We teach many subjects in seminary: languages, theology, history, hermeneutics, etc. We teach classes in these areas, expecting students to learn, grow, and improve in their ability to effectively minister the Word. This is good and right. As elders, we are supposed to “devote ourselves . . . to the ministry of the Word”(Acts 6:4). Dedication to preparation for the ministry of the Word will later bear fruit in effective practice.
What about prayer? Prayer is sometimes seen as something that should be spontaneous and natural for pastors, or learned by example alone. However, I would argue that an effective ministry of prayer takes preparation, dedication, development, and discipline as well. I want to recommend a resource that has been helpful to me.
Isaac Watts, best known as the writer of such famous hymns as “When I Survey the Wondrous Cross” and “Joy To the World,” also wrote a very helpful book on prayer called A Guide to Prayer. This book was first developed as a series of talks “for the use of a private society of younger men who desired to learn to pray.” He goes on to say:
How excellent and valuable is this skill of praying, in comparison with the many inferior arts and accomplishments of human nature that we labour night and day to obtain. . . How many years of our short life are spent to learn the Greek, Latin, and French tongues, that we may communicate among the living nations or understand the writings of the dead? Shall not the language in which we converse with heaven and the living God be thought worth equal pains? (170-171).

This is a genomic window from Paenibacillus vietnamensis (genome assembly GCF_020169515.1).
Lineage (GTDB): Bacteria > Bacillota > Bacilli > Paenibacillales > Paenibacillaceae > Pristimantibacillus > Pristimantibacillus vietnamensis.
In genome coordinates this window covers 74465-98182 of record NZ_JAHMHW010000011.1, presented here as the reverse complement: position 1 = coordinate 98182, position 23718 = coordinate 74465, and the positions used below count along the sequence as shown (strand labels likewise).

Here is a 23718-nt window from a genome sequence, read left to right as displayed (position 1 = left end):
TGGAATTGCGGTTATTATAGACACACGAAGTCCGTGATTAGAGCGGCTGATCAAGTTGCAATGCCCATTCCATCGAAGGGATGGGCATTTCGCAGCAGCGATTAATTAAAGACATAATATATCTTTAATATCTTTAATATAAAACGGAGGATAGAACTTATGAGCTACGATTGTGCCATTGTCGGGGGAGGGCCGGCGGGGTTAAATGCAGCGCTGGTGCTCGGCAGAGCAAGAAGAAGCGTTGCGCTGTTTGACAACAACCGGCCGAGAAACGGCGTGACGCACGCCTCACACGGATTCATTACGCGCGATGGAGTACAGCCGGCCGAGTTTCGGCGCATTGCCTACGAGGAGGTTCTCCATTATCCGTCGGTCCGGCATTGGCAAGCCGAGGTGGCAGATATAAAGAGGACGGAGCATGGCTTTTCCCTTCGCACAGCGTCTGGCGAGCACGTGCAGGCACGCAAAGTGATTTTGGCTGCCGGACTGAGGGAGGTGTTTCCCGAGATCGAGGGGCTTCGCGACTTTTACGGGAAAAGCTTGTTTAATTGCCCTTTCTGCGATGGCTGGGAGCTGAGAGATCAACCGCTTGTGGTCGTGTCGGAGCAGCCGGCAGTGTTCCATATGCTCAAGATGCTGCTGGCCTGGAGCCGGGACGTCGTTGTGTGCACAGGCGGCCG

This small book was especially helpful to me in bringing more biblical proportion to both my public and private prayers. It has made prayer a discipline that I can continue to improve upon, rather than a practice full of cliche’s, ruts, and the vain repetitions we so easily recognize in others, but fail to see in our own prayers. It is filled with exhortations and encouragements which were good for me to read.
Whether you are a young man preparing for ministry, a pastor well into ministry, or a believer struggling to pray more effectively, this book will be beneficial to you. Overall, be encouraged that you can improve in the work of prayer for the good of your soul, your family, your friends, your church, and for the spread of the gospel!